2) The report contains beautifully written scientific prose (or at least has been translated into such).  Francis Bacon, who invented the style, would have nodded in approval.  The writing is austere, authoritative, and yet not terribly difficult to parse.  In other words, if you've got half a brain in your head, you can understand it.  This bit outlines states quite elegantly the breakdown in responsibility for the AGW  problem as it applies to developed vs. developing countries:

By acting now, in the spirit of common but differentiated responsibility, we accept our duty to one another and to the stewardship of a planet blessed with the gift of life.

If you want to call the Pope a socialist bent on transferring first world wealth to the third world, go ahead, but you will seem diminished in the face of such fine writing.

3)  One interesting feature of the report is the employment of the phrase  "The Anthropocene Age", which is

...a recent and informal geologic chronological term that serves to mark the evidence and extent of human activities that have had a significant global impact on the Earth's ecosystems.

Some have argued that this is a misappropriation of the vocabulary of "ages" for what is in geological terms a short-term event.  But I am more interested in the fact that the report is not afraid of this kind of openly rhetorical flourish (as noted in the wiki article above, the term is not a formal part of the geological vocabulary).  In fact, I would argue that it stomps royally all over the  framework of roles and poses, designed to separate explanations of science from science advocacy, laid out by  Roger Pielke Jr. in his Honest Broker.  Which suggests to me that such anatomies of good vs. bad scientific discourse are pointless abstractions that are simply not relevant to any actual debate at the interface of climate science and climate policy.  In other words: feel free to ignore Roger Pielke Jr.  The Pope does.

Friday, May 06, 2011

Not With A Bang, But A Whimper...

...the Speechy conflict comes to an end. Tim Hudak ditches his plan to abolish the Ontario Human Rights Tribunal, and Randy Hillier--whose idea it was originally--bows to his leader.

PS. Warren thinks Hudak's lying. I don't think it matters. Timmy has to choose one variety of poision or another. It looks like he's chosen to enrage the party's Libertarian wing. It will be interesting to see what Jack MacLaren , Hillier's successor at the Landowners association, says about this latest development.

Maude Barlow Puts Her Finger On It

After listening to a bunch of SoCons demand that Harper reopen the abortion debate, kill the CHRC, and abolish the wheat board, Maude Barlow

...chair of the Council of Canadians, said “this is Stephen Harper’s true constituency,” but insists that Harper has no choice but to keep a lid on the religious right and social conservatives in the Conservative caucus.

“I think we know where he is going with this right-wing (economic) agenda … and I think he will not want to jeopardize that by taking a sharp-right turn on something like abortion,” Barlow said.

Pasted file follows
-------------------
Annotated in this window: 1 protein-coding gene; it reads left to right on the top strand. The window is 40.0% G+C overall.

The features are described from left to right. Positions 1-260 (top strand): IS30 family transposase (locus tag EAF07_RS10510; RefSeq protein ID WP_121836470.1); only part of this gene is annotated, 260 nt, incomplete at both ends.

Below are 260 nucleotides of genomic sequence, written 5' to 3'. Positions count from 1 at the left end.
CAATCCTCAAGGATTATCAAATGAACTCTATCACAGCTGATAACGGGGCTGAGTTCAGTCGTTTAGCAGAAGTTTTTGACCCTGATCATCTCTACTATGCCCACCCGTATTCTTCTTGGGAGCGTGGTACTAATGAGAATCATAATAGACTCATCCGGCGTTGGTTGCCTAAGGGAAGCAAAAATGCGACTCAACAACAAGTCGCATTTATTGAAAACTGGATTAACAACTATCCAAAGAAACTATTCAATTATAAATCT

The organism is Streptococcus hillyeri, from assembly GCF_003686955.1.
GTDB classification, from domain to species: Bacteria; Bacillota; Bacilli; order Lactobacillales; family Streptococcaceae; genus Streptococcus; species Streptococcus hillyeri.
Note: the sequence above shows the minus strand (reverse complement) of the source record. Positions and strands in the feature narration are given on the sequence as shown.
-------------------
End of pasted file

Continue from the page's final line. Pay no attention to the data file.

Thus was it ever.  The SoCon grassroots provide the movement's energy and muscle; the Conservative government that results pays them back in the form of tax cuts to business and...by strengthening hate speech laws!  Talk about irony.

Thursday, May 05, 2011

Gift To Israel?

There's been some chatter today about the Tories now suddenly passable Bill C-51: Investigative Powers for the 21st Century Act.  Most of it has been over this bit strengthening Canada's hate speech laws:

Clause 5 of the bill provides that the offences of public incitement of hatred and wilful promotion of hatred may be committed by any means of communication and include making hate material available, by creating a hyperlink that directs web surfers to a website where hate material is posted, for example.

However, the clause I find more interesting is 4, which "adds “national origin” to the definition of “identifiable group”--that is adds that phrase  “national origin” to subsection 318(4) of the criminal code, which currently reads:

...any section of the public distinguished by colour, race, religion, ethnic origin or sexual orientation.

Maybe I am being overly suspicious, but I find it very difficult to believe that anyone would be arsed enough to press charges against someone trashing Iranians.  But could criticism of Israel be taken as hate speech against Canadian Israelis? Would this therefore make a statement of the Israel = Apartheid State analogy a criminal offence?

Dude From Ipsos Prognosticates

 Yesterday, while working to make the world a better place for Canadian small businessmen, I managed to catch part of a presentation by Ipsos Senior Vice President John Wright.  A couple of highlights:

1) He's predicting at  least two consecutively Harper majorities, due to the "chaos" on the political Left which will take "years" to sort out.  He talked mostly about how the NDP MPs from Quebec had no real connection to the federal party's ideology, and how it would all end badly.  Which might be prescient, or a statement of the obvious.  But either way there is also some simple math involved: the distance between 34 LPoC seats and 155 will be difficult to cross in a single election.